Plagued by years of funding shortages and spiraling costs, California’s beleaguered high-speed rail project suffered another unexpected hit this month in a new report that more than tripled the cost estimate for the San Francisco-San Jose segment at a staggering $5.3 billion.
The new price tag is part of a report that completes a years-long environmental clearance process for the 48-mile corridor that would carry high-speed trains around the peninsula on electrified Caltrain tracks 110 miles away. hour and possibly as far south as California. It describes three stops, a controversial rail yard in Brisbane and funds allocated for everything from protecting monarch butterflies to restoring the habitat of the curved-flowered violin.
But the environmental document released last week also includes the new price for the recommended route across the peninsula, which is more than three times the figure penciled in the High-Speed’s 2022 business plan. Rail Authority.
These jaw-dropping budget revisions are in part due to inflation, real estate costs and supply chain issues plaguing megaprojects across the country. But they also underscore the High-Speed Rail Authority’s tenuous grip on the beleaguered rail project’s cost projections, a vision that has already turned into one of California’s costliest and most controversial undertakings. .
Brian Kelly, CEO of the High-Speed Rail Authority, said the agency is at an impasse on cost estimates because without funding it is unable to structure budgets to a specific timeline.
“I don’t really think it’s fair to ask us ‘Gee, what are your cost estimates to get somewhere’ when no one is providing us with funding to get there,” Kelly said. “It just puts us in a guessing position forever.”
Even with considerably higher costs, the San Jose-San Francisco route is relatively inexpensive and less disruptive compared to other segments of the project because it relies on existing Caltrain tracks and stations. Unlike the line connecting the Central Valley to Silicon Valley, there is no massive tunneling operation.
Louis Thompson, head of a state-mandated peer review group, said some estimates in the budget proposal have been out of date for years, just as lawmakers haggle with Gov. Gavin Newsom over whether he must commit the remaining $4.2 billion in voter-approved money to complete construction of the Central Valley segment of the rail line from Bakersfield to Merced, often dubbed the “train to nowhere.”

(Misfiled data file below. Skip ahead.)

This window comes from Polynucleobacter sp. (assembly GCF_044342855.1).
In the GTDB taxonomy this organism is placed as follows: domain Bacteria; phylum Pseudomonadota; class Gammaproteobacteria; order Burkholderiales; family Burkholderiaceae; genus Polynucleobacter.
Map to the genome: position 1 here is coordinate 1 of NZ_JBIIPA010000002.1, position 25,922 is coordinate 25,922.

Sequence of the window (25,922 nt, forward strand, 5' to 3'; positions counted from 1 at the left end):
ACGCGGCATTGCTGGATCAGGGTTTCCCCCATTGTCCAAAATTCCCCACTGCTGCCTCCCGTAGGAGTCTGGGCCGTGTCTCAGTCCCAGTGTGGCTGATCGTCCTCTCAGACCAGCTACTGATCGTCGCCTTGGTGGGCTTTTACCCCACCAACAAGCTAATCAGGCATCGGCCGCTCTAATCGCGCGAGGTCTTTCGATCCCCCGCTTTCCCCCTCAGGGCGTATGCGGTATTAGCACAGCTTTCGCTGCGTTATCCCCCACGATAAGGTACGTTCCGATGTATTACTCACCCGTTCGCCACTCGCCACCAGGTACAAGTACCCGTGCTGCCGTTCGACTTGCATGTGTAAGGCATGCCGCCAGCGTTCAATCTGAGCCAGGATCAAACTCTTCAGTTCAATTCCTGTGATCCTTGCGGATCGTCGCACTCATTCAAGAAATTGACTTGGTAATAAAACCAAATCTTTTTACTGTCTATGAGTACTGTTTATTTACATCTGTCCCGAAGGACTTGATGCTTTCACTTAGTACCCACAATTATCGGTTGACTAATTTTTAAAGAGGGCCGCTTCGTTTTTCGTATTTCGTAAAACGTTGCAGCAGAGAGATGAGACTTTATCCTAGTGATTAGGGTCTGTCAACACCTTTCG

“There is no official update of the [budget] numbers due through 2023,” Thompson said. “So what is the Legislature buying into?”
When voters gave the green light to the project in 2008, they were promised a two-hour, forty-minute trip from Los Angeles to San Francisco, with connections to Sacramento and San Diego at a cost of $45 billion. Since then, the estimated price has more than doubled.
The 2022 business plan — approved in April without the inflated costs from San Jose to San Francisco — has already added another $13 billion, bringing the highest cost to $113 billion for the entire project. In an interview, Kelly, CEO of HSR, said it could be up to $120 billion.
The Bay Area segment would include stops at three expanded Caltrain stations – Diridon in San Jose, Millbrae and 4th and King in San Francisco. Eventually, rail officials hope the line will extend further to the Salesforce Transit Center. The project would straighten track, improve crossing safety and modify at least eight Caltrain stations to make way for high-speed trains along the Caltrain corridor.
Still, high-speed rail in the Bay Area is going to have to overcome opposition from cities across the peninsula that are already threatening lawsuits. They say a high-speed train is abandoning much-needed new property developments in favor of a rail project that may never see the light of day.
“It’s like a two-year-old with a train. I’m just building his train from point A to point B,” said Brisbane City Manager Clayton Holstine, who is looking to build housing on land desired by the High-Speed Rail Authority. “From my point of view, they are in a silo.”
A train through the Bay Area is unlikely to start operating in the next decade. The authority only has the funds to build the 119-mile Central Valley Link at a cost of $23.9 billion. Even this segment, championed by Governor Gavin Newsom as a critical testing ground for high-speed rail, will likely need a new source of funding.
“They barely have the potential funding to bring Merced to Bakersfield,” said Helen Kerstein, a bullet train expert with the nonpartisan Office of the Legislative Analyst. “There is definitely a risk that additional funds will be needed to even make this piece.”
The main source of funding for high-speed rail currently comes from revenue from California’s cap and trade program, which requires companies to buy greenhouse gas credits based on their level of pollution.
Now the rail authority is looking to Washington in hopes that President Joe Biden’s $1 trillion infrastructure bill will give the ailing rail project a new financial boost. But unlike some East Coast rail plans, there’s no dedicated funding for California’s mega-rail plan, leaving high-speed rail to compete for dollars alongside mass transit projects across the country.
“It’s still a lot cheaper than trying to get the same mobility benefits with expanding highways and airports,” HSR manager Kelly said. “So it’s still a good deal and it’s still worth doing.”